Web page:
Another option is using a Baby Bjorn front-carrier and wearing a standard backpacking backpack. However, there’s a size constraint here: if your kid’s legs hang down low enough to impede your climbing stairs at home, don’t count on walking uphill to be much fun at all.
A few logistical pointers about carrying a baby:
- Try before you buy. Before committing to a longer trip with a baby, first take a day hike and make sure the pack fits well and feels good with weight.
- Distributing weight. The most common set-up (and the one we used) for a couple backpacking with a baby is for mom to carry baby and a few other supplies, and dad to carry the bulk of supplies. This is what we did, and it worked great. The total weight we were carrying varied a good deal depending on when our last supply drop was and how much water we had on us, but both of us topped out at about 30% of our body weight.
- Baby’s supplies. You’ll want whoever carries the baby to also carry a few baby essentials, in case you are separated. So in addition to our daughter, my wife also carried the diapers, a handkerchief, some snacks, etc. The checklist at the bottom of this article will give you an idea of what you’ll want to keep in the same pack as the baby — everything needed that day, except for items in the sleeping category.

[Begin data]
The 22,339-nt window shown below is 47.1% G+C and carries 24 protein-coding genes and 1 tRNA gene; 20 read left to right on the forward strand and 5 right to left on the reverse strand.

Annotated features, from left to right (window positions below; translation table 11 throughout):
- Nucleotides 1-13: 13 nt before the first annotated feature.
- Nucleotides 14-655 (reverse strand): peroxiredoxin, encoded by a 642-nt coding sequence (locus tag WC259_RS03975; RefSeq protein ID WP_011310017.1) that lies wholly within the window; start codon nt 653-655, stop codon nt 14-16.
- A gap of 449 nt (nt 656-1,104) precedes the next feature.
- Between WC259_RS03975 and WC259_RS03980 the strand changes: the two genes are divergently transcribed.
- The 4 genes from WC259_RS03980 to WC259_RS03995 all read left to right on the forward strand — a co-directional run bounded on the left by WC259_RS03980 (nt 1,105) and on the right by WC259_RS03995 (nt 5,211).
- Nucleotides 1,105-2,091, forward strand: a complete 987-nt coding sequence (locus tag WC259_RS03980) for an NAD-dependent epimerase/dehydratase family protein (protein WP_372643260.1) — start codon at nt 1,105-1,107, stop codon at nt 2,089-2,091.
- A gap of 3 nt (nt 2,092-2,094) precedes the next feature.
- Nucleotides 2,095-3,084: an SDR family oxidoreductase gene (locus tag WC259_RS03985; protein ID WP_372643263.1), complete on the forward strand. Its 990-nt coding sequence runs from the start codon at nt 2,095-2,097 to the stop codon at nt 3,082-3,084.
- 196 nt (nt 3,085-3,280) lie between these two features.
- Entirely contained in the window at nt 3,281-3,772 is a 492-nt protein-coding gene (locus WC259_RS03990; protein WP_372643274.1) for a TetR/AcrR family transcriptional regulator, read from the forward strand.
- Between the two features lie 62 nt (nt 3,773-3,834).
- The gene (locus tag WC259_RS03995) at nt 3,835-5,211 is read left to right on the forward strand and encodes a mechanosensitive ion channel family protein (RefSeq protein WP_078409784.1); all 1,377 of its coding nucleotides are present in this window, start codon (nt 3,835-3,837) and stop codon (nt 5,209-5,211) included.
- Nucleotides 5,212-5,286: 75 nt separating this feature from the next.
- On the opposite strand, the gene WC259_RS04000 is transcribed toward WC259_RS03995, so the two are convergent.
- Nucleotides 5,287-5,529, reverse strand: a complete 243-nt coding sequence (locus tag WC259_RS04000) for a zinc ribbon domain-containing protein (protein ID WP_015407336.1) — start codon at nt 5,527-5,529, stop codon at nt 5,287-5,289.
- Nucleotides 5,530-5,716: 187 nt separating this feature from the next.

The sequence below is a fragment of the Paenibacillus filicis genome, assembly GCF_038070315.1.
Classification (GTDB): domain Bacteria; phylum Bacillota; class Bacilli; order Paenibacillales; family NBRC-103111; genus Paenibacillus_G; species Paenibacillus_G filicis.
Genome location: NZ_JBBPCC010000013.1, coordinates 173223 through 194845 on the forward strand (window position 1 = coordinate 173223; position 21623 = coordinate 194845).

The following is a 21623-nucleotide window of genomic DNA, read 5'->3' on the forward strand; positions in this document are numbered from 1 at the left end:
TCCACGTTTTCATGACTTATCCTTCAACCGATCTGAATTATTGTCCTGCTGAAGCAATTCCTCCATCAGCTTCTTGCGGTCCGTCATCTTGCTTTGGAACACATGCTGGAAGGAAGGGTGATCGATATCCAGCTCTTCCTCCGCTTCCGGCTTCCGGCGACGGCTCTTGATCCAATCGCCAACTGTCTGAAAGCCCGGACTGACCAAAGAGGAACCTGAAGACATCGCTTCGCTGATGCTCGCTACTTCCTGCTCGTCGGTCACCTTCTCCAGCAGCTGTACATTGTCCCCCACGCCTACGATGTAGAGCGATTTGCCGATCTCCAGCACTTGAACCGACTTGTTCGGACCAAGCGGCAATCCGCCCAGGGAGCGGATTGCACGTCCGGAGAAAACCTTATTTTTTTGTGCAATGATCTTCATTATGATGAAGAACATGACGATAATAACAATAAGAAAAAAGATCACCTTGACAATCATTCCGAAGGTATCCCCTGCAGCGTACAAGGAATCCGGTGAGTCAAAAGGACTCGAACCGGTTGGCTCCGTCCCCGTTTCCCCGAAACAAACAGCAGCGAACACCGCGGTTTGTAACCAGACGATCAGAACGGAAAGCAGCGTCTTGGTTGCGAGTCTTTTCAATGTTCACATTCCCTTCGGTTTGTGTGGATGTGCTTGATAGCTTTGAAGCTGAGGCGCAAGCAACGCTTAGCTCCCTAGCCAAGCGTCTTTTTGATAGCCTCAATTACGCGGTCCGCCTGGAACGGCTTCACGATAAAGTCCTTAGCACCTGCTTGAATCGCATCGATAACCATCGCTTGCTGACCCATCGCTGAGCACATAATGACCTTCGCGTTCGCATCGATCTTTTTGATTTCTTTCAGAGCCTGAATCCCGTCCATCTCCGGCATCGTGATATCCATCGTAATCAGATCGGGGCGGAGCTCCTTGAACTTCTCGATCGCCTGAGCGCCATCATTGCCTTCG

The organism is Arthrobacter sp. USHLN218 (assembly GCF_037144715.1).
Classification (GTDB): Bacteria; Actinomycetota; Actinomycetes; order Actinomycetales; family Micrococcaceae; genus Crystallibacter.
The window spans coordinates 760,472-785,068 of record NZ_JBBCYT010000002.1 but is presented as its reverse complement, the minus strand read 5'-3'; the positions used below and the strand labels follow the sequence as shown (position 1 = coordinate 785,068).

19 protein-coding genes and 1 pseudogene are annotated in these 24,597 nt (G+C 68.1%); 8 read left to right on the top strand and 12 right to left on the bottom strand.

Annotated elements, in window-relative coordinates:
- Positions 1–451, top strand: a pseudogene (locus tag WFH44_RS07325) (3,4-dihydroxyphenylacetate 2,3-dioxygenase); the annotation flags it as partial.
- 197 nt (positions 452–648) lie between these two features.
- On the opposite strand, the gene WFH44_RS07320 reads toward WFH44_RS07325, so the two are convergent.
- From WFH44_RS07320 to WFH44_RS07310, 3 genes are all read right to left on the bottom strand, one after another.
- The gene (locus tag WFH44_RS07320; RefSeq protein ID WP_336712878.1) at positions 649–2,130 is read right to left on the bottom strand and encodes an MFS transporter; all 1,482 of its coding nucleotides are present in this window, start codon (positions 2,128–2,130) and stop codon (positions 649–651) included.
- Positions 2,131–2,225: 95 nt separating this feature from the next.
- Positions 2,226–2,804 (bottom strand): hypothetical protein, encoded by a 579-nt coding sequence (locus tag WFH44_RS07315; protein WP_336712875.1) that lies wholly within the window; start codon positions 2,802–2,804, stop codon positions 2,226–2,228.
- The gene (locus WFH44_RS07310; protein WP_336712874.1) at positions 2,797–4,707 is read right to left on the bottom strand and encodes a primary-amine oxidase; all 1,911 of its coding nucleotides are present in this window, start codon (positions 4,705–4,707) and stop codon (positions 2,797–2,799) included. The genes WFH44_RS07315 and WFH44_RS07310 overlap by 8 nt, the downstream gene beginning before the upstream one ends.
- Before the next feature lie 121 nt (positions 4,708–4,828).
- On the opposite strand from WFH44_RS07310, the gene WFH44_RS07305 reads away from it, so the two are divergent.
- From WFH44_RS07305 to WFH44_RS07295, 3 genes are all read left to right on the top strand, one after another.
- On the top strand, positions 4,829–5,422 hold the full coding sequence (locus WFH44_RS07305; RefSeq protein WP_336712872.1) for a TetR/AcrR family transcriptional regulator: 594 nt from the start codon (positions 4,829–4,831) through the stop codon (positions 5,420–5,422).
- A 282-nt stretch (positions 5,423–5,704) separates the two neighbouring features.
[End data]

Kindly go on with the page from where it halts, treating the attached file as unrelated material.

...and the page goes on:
- Rain and bugs. Consider buying a pack that has a rain cover. For a baby backpack, this will mean the front is clear plastic so baby can look out. Likewise, if bugs will be an issue on the trail, a mosquito net that fits over the top will make everyone’s life a little better.
Here’s what we brought to feed baby (and mom), and it worked out very well:
- Breast milk. Nutritious, portable, and a source of comfort whenever the travails of backpacking weigh deeply on baby’s mind. If your wife is breastfeeding already, keeping that going through a backpacking trip is going to make things a lot smoother. However, if your kiddo is on formula, you could use powdered formula with filtered water (after checking that it’s safe with your pediatrician). You would want to make sure to bring a pot that you could sterilize your bottles in. If you’ve done this and have additional insight, let us know on Twitter or Facebook.